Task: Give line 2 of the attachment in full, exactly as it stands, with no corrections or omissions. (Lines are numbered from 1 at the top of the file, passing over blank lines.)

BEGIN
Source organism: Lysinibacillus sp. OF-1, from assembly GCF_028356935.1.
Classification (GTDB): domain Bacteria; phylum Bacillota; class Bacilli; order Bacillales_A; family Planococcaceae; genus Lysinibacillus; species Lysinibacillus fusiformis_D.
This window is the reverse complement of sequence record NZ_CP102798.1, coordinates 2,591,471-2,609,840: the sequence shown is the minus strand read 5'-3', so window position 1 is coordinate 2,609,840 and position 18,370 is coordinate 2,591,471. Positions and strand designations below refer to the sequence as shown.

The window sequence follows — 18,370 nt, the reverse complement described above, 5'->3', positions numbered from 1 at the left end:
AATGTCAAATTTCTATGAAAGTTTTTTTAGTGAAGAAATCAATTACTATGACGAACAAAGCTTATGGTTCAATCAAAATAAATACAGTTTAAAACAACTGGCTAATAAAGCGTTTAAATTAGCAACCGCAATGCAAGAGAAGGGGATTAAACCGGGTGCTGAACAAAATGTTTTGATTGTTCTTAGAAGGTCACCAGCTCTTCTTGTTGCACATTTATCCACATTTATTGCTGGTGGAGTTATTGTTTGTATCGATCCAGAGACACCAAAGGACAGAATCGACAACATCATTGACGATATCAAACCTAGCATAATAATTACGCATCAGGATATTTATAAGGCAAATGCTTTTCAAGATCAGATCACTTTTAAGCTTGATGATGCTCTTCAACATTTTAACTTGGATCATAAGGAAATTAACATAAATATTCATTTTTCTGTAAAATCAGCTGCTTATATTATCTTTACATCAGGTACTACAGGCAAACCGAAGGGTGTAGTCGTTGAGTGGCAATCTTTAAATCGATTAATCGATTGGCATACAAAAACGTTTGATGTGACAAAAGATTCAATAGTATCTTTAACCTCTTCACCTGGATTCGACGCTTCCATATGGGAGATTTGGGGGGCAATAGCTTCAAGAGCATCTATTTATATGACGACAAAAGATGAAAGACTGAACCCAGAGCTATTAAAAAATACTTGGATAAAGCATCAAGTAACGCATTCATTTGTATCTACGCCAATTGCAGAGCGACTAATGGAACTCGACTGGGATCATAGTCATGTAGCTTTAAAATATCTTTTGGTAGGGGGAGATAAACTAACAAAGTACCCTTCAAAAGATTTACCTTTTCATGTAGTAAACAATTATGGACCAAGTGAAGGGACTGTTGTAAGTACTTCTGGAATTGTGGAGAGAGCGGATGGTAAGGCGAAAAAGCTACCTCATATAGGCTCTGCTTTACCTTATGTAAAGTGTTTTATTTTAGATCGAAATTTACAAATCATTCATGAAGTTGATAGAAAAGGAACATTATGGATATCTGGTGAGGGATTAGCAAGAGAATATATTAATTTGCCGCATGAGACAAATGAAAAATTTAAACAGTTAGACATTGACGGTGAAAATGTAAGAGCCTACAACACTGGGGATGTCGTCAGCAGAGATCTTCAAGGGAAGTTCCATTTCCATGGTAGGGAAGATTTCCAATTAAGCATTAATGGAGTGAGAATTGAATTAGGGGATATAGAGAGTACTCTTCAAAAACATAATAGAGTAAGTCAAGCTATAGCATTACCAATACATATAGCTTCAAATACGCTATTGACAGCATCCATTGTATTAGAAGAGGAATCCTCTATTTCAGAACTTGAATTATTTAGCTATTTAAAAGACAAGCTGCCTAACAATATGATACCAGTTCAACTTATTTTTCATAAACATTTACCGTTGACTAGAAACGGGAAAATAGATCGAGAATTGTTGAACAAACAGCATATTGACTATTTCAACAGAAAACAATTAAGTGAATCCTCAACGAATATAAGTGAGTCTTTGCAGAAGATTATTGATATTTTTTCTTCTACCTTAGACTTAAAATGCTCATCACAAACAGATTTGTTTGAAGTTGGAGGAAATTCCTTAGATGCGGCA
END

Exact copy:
Classification (GTDB): domain Bacteria; phylum Bacillota; class Bacilli; order Bacillales_A; family Planococcaceae; genus Lysinibacillus; species Lysinibacillus fusiformis_D.